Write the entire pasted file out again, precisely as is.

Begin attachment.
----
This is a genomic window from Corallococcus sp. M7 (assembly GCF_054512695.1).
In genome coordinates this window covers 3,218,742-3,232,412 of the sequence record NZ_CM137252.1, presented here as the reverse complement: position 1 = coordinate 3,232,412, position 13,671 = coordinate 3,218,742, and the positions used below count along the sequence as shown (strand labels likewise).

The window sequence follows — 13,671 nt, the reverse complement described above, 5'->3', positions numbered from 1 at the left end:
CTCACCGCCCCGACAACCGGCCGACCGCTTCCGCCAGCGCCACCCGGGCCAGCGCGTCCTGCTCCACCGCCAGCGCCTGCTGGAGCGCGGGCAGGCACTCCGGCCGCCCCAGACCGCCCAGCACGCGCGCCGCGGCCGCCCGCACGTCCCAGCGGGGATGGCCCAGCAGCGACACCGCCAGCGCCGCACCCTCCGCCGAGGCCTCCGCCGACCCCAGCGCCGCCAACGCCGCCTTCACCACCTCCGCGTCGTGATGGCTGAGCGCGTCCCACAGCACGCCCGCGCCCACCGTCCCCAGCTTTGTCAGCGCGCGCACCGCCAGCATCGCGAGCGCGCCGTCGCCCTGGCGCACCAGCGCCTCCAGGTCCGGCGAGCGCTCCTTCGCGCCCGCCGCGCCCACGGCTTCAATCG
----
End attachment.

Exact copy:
This is a genomic window from Corallococcus sp. M7 (assembly GCF_054512695.1).
In genome coordinates this window covers 3,218,742-3,232,412 of the sequence record NZ_CM137252.1, presented here as the reverse complement: position 1 = coordinate 3,232,412, position 13,671 = coordinate 3,218,742, and the positions used below count along the sequence as shown (strand labels likewise).

The window sequence follows — 13,671 nt, the reverse complement described above, 5'->3', positions numbered from 1 at the left end:
CTCACCGCCCCGACAACCGGCCGACCGCTTCCGCCAGCGCCACCCGGGCCAGCGCGTCCTGCTCCACCGCCAGCGCCTGCTGGAGCGCGGGCAGGCACTCCGGCCGCCCCAGACCGCCCAGCACGCGCGCCGCGGCCGCCCGCACGTCCCAGCGGGGATGGCCCAGCAGCGACACCGCCAGCGCCGCACCCTCCGCCGAGGCCTCCGCCGACCCCAGCGCCGCCAACGCCGCCTTCACCACCTCCGCGTCGTGATGGCTGAGCGCGTCCCACAGCACGCCCGCGCCCACCGTCCCCAGCTTTGTCAGCGCGCGCACCGCCAGCATCGCGAGCGCGCCGTCGCCCTGGCGCACCAGCGCCTCCAGGTCCGGCGAGCGCTCCTTCGCGCCCGCCGCGCCCACGGCTTCAATCG